The Experiment

For my parents*, experimentation starts in the laboratory with pipets, petri dishes, and centrifuges. Mine starts by opening the fridge and cupboards to figure out what to do with over-ripe bananas, almost-mush peaches, a badly-in-need-of-pruning basil plant, and a lushly-overgrown mint plant.

Their science aims to cure disease and create innovative medicine. My “science” aims to cure broken hearts and create smiles through taste. Though on completely separate levels, they both have purpose. They both require creativity and thought. They both require a subtle sense of rebellion.

It’s in rebellion that we create innovation in the laboratory and in the kitchen. To say, “I will not follow the rules,” pushes for something different. Most of the time, that rebellion doesn’t work. But in very specific instances, it creates a recipe or protocol that needs repetition to confirm results.

Today, my laboratory produced two recipes I created from my head. This is a first for me. I’ve never completely thought of something from scratch. I blame that partially on binging on season three of “Mind of a Chef.” I had a lot to work with as well. The fridge was packed with fruit about to rot. I had walnuts and almonds begging to be chopped. Left over coffee and grounds sat in the French press. My smuggled-over vanilla beans and orange bitters called swishing-ly from the shelves.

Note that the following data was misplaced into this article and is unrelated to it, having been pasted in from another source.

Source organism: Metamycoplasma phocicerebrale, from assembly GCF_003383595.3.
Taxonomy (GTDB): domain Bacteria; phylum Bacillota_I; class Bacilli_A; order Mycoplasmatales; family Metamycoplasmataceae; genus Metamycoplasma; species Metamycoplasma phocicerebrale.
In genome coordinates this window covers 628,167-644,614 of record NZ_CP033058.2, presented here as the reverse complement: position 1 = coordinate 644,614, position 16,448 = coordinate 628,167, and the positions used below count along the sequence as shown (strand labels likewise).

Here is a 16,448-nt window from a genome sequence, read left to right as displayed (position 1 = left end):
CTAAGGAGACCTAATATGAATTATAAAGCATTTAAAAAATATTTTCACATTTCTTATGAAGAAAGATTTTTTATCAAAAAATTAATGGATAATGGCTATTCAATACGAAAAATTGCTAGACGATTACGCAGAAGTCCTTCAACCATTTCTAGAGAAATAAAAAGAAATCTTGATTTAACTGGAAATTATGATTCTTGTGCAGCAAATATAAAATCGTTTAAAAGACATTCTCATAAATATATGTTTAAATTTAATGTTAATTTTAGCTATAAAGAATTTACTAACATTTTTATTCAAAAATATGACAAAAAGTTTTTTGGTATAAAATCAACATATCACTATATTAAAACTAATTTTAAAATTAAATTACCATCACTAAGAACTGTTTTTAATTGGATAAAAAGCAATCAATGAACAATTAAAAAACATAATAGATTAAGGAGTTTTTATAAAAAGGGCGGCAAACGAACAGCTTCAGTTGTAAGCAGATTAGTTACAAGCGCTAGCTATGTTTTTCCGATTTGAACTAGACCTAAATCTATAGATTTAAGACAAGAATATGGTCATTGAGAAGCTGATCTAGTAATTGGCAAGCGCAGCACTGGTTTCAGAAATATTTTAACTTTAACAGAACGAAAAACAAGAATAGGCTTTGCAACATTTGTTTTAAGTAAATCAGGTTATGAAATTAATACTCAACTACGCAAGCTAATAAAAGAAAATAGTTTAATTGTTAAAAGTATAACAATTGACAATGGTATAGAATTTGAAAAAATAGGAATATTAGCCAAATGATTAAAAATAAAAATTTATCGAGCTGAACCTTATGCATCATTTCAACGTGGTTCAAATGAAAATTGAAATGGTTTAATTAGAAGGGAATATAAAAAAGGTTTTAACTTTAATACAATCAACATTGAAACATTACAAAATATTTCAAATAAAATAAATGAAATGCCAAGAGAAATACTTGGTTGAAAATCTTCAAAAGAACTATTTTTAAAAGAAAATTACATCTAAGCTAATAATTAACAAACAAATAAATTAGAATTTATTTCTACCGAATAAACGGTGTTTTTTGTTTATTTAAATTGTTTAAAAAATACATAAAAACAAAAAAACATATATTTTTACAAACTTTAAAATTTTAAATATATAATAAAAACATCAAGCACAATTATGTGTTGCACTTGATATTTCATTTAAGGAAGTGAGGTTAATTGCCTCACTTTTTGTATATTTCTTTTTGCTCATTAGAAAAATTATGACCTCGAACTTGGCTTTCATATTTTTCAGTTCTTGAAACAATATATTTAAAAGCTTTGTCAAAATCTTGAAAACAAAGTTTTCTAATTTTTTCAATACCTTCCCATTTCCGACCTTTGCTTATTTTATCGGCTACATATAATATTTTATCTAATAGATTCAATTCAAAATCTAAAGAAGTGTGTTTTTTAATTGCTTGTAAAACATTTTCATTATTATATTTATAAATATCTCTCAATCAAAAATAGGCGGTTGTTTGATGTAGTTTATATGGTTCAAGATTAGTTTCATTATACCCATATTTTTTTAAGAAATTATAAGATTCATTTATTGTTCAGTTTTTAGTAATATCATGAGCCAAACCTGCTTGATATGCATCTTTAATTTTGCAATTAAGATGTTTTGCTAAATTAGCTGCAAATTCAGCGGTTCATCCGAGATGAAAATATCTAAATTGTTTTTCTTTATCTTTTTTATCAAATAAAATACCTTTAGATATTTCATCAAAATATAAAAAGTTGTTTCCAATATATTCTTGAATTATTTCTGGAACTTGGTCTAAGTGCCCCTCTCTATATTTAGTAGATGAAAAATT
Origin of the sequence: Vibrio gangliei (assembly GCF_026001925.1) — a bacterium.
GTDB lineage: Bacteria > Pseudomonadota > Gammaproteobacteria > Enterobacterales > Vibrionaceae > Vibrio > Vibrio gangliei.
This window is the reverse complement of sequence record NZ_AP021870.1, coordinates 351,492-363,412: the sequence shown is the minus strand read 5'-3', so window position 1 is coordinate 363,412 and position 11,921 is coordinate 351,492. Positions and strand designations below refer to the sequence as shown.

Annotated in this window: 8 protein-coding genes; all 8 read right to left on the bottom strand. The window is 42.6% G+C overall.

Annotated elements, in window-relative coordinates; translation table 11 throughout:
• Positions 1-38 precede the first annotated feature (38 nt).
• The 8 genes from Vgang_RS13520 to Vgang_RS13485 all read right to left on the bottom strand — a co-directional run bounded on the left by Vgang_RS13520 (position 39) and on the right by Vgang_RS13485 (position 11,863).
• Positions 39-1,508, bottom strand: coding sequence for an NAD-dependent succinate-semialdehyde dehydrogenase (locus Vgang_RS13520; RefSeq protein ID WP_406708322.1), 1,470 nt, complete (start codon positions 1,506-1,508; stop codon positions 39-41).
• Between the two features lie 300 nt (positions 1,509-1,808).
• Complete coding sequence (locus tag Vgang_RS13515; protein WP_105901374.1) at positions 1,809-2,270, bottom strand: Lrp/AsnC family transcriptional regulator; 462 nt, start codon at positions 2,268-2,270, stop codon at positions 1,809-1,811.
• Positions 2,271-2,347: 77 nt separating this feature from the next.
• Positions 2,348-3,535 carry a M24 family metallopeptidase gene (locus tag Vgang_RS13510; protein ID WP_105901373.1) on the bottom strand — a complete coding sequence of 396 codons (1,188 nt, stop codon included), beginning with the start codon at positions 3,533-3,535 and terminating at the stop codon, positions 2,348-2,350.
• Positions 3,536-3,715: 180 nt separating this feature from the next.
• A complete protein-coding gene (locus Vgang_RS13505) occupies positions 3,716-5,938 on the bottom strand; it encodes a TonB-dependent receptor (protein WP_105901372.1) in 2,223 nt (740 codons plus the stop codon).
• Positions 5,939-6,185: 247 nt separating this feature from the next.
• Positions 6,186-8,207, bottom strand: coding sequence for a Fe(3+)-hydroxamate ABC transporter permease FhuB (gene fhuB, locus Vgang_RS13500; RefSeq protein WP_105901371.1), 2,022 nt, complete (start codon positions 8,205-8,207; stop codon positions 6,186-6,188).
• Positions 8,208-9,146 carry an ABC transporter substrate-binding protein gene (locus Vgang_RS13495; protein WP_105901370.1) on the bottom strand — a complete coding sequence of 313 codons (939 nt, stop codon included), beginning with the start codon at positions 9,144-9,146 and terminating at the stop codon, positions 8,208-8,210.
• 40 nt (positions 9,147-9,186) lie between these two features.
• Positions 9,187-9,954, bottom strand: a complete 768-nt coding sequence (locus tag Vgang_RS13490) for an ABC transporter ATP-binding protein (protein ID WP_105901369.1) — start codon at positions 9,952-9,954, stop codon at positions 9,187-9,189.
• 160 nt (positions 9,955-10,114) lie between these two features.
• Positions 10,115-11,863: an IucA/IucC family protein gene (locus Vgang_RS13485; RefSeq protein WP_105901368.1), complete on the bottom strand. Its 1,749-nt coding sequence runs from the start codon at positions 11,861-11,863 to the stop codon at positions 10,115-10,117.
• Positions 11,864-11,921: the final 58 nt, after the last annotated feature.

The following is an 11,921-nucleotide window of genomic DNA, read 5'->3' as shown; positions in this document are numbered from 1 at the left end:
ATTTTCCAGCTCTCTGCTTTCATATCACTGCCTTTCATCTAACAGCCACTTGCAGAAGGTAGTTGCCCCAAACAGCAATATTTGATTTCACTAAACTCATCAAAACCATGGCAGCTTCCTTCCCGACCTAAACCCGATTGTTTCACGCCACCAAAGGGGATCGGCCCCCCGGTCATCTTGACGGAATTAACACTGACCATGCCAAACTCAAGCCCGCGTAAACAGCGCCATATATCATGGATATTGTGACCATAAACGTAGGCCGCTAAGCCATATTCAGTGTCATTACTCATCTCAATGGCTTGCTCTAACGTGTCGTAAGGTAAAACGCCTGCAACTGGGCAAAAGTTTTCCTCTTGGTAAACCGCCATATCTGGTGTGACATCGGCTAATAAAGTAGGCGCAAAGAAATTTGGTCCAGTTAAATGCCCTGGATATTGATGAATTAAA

For some, meditation comes from sitting on a slanted-wooden kneeling board while focusing on the breath. Though I value that, my mind can never calm while sitting. On the contrary, it dives into the constantly filling sea of thoughts that I swim through every minute of every day. My meditation is in the motion of a rocking 9-inch chef’s knife onto almonds, in the scraping of finely minced apples into a stainless steel bowl, in the whirring of an electric mixer that combines sugar and butter into a fluffy cloud. The thoughts fade, and it’s just the motion and me–nothing else.

This meditative experiment created what I like to call “coffee break” “scookies” (cookie scones) and and I-refuse-to-be-labeled banana bread. I wish I documented measurements, but that’s never the way I’ve approached cooking or baking. A list of ingredients is listed below. For the scone recipe, I built on this recipe. For the bread, it was this one.

I-refused-to-be-labeled banana bread:

IMG_3949Peach

Basil

Mint

Banana

Orange bitters

Ginger juice

Lemon juice

Maple syrup

Almonds

Walnuts

Yogurt

Sour cream

Vanilla

Sugar

Hazelnut oil

Mint leaves as garnish

All purpose flour

Salt

Baking soda


Scones:

Toasted and slightly burned almonds chopped very finely

Dogwood coffee- reduced and simmered into a paste (inspired by Mind of a Chef)

Combine the following in a bowl before adding:

Orange bitters

Ginger juice

Lemon juice

Hazelnut oil


Salted butterIMG_3951

Maple syrup

Sugar

All purpose flour

Baking soda

Cake flour

4 plums – skinned and mashed

1 finely diced apple – skinned

One whole egg

One egg white

*My parents are both well-established scientists in the Minnesota community. My family has always emphasized the laboratory and biology. Our dinner table conversations quickly transfuse into discussions about their latest SNIP (Society on NeuroImmune Pharmacology) meeting or drama at the lab–at which point I follow as much as I can before completely tuning out to the latest song or thought in my head.

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